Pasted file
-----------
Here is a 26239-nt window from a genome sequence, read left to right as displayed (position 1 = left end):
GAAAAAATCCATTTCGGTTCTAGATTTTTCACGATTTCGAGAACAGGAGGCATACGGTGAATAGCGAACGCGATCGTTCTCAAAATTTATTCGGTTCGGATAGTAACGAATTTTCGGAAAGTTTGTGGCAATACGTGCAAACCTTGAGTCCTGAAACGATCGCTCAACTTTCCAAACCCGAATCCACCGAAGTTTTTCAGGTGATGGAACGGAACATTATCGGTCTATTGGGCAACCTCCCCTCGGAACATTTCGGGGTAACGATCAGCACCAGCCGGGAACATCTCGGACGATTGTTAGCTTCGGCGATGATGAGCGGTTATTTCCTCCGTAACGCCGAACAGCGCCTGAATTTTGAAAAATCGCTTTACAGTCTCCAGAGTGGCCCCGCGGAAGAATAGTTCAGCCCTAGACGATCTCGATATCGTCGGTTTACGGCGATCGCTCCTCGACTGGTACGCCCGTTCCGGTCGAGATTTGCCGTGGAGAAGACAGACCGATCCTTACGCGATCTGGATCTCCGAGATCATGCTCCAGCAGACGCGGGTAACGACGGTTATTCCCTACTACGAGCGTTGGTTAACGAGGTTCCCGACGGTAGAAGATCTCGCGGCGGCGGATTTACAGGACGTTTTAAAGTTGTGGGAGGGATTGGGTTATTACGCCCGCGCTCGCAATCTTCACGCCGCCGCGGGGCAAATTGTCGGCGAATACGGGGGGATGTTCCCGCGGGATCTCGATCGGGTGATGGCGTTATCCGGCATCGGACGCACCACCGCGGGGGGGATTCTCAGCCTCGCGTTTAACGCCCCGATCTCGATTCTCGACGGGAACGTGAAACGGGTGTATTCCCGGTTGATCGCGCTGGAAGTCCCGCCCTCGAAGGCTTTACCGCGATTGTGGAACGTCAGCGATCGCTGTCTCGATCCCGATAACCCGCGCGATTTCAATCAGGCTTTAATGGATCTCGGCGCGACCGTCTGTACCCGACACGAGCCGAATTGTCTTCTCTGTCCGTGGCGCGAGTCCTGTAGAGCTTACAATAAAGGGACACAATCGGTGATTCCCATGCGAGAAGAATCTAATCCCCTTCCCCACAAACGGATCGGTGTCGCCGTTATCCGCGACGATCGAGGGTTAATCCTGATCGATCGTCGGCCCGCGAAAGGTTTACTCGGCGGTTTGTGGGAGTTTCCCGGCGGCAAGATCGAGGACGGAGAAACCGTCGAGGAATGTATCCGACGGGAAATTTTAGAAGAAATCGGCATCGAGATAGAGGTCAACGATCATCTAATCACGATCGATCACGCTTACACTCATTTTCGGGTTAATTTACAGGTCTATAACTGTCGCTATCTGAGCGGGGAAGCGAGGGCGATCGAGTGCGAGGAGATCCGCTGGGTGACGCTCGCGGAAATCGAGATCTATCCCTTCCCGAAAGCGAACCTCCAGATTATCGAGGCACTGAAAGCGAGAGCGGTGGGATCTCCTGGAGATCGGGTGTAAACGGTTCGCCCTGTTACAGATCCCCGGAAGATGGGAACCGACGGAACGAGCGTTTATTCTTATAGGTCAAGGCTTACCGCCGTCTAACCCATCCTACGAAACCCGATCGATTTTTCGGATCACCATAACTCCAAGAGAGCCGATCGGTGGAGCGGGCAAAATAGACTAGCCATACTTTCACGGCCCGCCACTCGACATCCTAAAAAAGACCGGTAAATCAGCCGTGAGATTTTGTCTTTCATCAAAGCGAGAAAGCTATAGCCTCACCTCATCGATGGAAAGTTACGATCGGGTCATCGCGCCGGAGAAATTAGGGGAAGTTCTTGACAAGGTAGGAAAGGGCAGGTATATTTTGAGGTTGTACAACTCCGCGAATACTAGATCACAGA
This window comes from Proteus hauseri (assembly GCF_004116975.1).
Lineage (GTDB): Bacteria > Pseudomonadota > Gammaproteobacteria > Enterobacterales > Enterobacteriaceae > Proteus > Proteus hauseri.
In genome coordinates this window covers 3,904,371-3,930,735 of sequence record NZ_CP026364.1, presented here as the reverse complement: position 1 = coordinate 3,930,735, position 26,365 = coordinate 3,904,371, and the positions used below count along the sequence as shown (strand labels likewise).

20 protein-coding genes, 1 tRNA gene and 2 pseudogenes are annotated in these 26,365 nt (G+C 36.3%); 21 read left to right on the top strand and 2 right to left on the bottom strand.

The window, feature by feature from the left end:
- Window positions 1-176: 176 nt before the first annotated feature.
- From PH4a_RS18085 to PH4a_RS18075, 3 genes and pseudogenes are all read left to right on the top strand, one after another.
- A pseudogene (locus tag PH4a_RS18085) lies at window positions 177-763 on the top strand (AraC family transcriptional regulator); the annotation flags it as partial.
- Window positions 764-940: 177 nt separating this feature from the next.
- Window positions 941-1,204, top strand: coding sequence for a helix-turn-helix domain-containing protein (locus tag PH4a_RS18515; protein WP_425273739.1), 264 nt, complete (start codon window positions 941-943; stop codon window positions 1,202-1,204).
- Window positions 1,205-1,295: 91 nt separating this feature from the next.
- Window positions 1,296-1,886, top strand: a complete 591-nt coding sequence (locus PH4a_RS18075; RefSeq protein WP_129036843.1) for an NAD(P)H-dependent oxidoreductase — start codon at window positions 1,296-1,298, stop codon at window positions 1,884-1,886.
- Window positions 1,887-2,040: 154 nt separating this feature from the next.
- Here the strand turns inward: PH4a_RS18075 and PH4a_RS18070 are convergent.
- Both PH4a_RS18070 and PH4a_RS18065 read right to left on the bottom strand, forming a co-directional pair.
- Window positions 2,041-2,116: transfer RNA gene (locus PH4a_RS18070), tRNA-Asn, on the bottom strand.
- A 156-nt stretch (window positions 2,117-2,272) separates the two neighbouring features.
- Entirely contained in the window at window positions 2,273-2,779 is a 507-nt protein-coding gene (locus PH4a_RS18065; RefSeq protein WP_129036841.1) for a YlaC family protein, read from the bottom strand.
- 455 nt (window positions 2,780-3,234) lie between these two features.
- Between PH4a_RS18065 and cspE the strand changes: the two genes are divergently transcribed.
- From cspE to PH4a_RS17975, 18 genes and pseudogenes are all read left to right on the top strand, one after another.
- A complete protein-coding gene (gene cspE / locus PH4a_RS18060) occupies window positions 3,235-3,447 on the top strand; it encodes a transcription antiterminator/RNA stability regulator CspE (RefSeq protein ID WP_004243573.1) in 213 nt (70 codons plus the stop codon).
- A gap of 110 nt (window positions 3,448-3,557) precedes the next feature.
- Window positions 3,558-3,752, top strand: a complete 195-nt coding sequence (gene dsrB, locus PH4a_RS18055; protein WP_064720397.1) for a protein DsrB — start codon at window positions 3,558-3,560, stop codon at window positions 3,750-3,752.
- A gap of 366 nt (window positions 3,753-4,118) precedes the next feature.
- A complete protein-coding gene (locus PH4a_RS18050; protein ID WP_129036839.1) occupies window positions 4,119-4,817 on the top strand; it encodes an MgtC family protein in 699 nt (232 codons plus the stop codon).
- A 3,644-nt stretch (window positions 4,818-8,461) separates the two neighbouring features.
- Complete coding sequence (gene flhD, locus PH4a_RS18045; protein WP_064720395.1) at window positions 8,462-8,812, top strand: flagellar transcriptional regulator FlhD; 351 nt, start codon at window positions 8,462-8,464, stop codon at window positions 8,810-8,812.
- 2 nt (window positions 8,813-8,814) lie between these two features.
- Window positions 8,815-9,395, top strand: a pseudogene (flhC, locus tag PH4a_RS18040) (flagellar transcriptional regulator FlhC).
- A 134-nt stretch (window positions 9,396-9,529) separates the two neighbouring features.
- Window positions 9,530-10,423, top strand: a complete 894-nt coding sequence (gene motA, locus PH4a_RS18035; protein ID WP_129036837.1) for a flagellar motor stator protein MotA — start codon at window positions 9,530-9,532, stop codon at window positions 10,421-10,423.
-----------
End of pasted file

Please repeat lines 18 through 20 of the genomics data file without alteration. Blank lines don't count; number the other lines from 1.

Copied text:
- Window positions 2,041-2,116: transfer RNA gene (locus PH4a_RS18070), tRNA-Asn, on the bottom strand.
- A 156-nt stretch (window positions 2,117-2,272) separates the two neighbouring features.
- Entirely contained in the window at window positions 2,273-2,779 is a 507-nt protein-coding gene (locus PH4a_RS18065; RefSeq protein WP_129036841.1) for a YlaC family protein, read from the bottom strand.